Study: MS may affect survival rate after colorectal cancer diagnosis

September 17, 2021
People with multiple sclerosis who are diagnosed with colorectal cancer may be at a higher risk of dying from cancer or other causes over the next six months to one year than people with colorectal cancer who do not have MS, according to a new study.

Researchers at the University of Manitoba, in Winnipeg, Canada, looked at health records for 338 people with MS and colorectal cancer who lived in Ontario and Manitoba, Canada. Each person was matched with four people who had colorectal cancer but did not have MS who were the same age and sex, and had the same year of cancer diagnosis, or 1,352 people. The participants were an average age of 65 when they were diagnosed with cancer.

The study found that people with MS were 45 percent more likely to die of any cause at six months after the cancer diagnosis than people without MS and 34 percent more likely to die of any cause at one year after diagnosis. After that point, the risk of death was the same for the two groups. People with MS were more likely to die of cancer than people without MS only at the six-month point after diagnosis, when their risk was 29 percent higher. The researchers adjusted for other factors that could affect risk of death, such as age, socioeconomic status and having other conditions like heart disease or diabetes.

Over five years, the fatality rate in Ontario was 16.4 deaths per 100 person-years for people with MS who died from any cause compared to 11.5 deaths for people without MS. Person-years take into account the number of people in a study as well as the amount of time spent in the study. In Manitoba, those numbers were 19.8 deaths per 100 person-years for people with MS and 15.4 deaths for people without MS.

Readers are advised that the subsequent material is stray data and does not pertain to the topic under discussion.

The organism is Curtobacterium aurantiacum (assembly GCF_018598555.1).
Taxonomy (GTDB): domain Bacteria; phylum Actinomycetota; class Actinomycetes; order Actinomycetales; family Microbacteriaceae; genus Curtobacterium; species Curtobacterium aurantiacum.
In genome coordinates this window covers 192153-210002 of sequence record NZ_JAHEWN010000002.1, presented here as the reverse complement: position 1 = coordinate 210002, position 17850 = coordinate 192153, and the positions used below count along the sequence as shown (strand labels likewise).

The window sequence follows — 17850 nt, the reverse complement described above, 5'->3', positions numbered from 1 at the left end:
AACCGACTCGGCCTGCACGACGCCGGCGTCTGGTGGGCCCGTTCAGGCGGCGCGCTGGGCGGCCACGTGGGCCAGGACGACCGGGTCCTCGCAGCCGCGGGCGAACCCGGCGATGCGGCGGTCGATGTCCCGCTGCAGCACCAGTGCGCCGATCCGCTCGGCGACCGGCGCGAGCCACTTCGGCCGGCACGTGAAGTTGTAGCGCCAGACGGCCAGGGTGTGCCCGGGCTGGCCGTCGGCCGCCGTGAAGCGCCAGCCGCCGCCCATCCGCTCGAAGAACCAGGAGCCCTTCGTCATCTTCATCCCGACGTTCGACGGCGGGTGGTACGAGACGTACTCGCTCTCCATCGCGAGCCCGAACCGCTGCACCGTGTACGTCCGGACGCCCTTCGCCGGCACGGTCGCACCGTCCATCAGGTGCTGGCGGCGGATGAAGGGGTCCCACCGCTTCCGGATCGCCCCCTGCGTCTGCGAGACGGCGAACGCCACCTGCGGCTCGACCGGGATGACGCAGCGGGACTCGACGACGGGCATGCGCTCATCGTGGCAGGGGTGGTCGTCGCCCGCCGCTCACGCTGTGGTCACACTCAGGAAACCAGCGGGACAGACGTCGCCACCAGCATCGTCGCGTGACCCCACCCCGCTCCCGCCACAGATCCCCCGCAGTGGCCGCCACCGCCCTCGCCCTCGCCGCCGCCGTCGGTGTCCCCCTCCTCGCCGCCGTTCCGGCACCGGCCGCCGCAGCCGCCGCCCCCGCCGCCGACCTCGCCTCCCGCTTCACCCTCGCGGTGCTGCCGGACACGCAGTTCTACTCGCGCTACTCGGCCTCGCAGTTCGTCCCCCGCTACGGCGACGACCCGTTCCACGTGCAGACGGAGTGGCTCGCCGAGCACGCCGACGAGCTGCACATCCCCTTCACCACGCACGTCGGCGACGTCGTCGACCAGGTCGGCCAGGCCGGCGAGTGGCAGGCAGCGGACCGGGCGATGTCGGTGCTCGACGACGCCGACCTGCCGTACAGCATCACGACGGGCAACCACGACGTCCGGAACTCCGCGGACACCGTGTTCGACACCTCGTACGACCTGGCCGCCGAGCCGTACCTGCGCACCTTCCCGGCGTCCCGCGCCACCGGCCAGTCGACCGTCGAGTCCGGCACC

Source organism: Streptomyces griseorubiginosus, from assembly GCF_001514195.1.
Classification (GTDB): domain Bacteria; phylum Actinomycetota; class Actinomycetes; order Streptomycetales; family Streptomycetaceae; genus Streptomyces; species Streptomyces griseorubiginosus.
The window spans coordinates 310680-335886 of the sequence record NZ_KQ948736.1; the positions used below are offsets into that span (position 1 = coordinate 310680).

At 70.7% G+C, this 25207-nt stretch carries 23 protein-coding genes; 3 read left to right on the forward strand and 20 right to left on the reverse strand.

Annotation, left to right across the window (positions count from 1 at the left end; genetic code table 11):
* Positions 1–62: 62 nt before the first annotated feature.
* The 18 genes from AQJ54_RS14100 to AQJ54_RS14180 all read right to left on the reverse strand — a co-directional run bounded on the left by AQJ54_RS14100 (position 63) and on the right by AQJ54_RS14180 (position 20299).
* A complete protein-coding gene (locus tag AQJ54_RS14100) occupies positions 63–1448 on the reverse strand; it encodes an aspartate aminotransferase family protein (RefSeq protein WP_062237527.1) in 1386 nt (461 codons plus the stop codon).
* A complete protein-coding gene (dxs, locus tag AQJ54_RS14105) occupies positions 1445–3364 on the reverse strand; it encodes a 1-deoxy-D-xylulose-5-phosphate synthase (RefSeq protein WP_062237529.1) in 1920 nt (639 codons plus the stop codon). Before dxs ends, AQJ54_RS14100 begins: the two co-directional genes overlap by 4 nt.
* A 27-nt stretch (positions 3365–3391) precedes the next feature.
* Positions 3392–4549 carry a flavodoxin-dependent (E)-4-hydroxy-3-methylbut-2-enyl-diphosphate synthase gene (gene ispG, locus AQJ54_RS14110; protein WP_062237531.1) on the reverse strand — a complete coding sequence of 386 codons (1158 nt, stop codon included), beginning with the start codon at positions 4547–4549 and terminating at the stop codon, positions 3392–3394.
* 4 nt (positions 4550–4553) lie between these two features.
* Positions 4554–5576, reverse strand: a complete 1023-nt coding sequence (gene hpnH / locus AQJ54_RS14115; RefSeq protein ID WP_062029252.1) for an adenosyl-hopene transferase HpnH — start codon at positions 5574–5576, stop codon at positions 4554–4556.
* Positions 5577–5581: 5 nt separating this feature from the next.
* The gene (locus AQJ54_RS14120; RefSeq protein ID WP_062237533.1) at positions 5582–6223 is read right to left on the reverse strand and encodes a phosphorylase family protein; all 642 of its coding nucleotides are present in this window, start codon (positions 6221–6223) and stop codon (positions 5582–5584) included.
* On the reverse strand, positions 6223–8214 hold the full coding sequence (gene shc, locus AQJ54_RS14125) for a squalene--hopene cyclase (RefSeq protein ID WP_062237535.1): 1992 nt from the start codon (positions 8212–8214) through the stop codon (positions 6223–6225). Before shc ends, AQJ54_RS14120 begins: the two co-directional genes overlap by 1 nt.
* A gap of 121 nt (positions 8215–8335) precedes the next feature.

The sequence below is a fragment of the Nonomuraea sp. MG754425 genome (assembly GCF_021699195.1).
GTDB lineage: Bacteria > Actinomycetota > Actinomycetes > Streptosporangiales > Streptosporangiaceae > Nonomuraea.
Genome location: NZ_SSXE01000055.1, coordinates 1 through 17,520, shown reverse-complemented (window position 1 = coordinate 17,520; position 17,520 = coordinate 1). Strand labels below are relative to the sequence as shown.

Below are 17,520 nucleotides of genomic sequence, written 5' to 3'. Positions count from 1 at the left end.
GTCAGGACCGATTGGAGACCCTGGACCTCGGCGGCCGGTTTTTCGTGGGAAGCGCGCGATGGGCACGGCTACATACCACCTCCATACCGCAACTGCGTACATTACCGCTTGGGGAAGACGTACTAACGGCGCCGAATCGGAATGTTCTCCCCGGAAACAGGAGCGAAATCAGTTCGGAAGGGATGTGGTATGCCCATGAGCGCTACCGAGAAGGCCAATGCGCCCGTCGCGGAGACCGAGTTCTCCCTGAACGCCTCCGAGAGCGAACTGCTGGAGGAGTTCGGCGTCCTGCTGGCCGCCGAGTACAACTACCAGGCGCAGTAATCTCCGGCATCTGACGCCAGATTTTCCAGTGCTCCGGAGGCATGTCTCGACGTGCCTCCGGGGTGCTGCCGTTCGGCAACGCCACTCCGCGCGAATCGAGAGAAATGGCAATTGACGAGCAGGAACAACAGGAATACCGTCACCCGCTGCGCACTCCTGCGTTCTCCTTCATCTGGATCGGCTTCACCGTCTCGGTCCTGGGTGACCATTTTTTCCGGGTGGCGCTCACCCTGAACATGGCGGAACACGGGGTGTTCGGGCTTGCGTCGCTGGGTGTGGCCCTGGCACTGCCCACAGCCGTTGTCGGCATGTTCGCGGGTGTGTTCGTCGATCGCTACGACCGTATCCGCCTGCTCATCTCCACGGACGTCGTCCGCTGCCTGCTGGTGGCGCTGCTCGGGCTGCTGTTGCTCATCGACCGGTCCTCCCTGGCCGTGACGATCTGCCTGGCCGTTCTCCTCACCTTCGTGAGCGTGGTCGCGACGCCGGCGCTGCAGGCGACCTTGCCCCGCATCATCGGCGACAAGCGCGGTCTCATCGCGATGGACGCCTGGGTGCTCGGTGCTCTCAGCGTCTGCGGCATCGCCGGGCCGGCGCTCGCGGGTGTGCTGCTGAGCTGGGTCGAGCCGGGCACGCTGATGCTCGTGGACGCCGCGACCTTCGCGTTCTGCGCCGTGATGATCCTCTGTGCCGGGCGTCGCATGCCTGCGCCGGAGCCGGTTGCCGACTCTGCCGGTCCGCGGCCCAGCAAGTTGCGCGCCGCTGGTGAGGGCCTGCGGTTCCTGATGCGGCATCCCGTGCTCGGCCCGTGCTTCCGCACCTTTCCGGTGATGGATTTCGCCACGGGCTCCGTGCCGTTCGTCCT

Looking at deaths due to cancer, the fatality rate was 12.7 deaths per 100 person-years for people with MS in Ontario, compared to 9.9 deaths for people without MS. In Manitoba, those numbers were 13.6 for people with MS and 13.0 for people without MS.

A limitation of the study was that researchers may not have accounted for all other conditions people may have had in addition to MS and colorectal cancer.

According to the Centers for Disease Control, “colorectal cancer almost always develops from precancerous polyps (abnormal growths) in the colon or rectum. Screening tests can find precancerous polyps, so that they can be removed before they turn into cancer.” The CDC recommends regular screening, beginning at age 45, to prevent colorectal cancer and finding it early, when treatment works best.

The findings were published in the journal Neurology.

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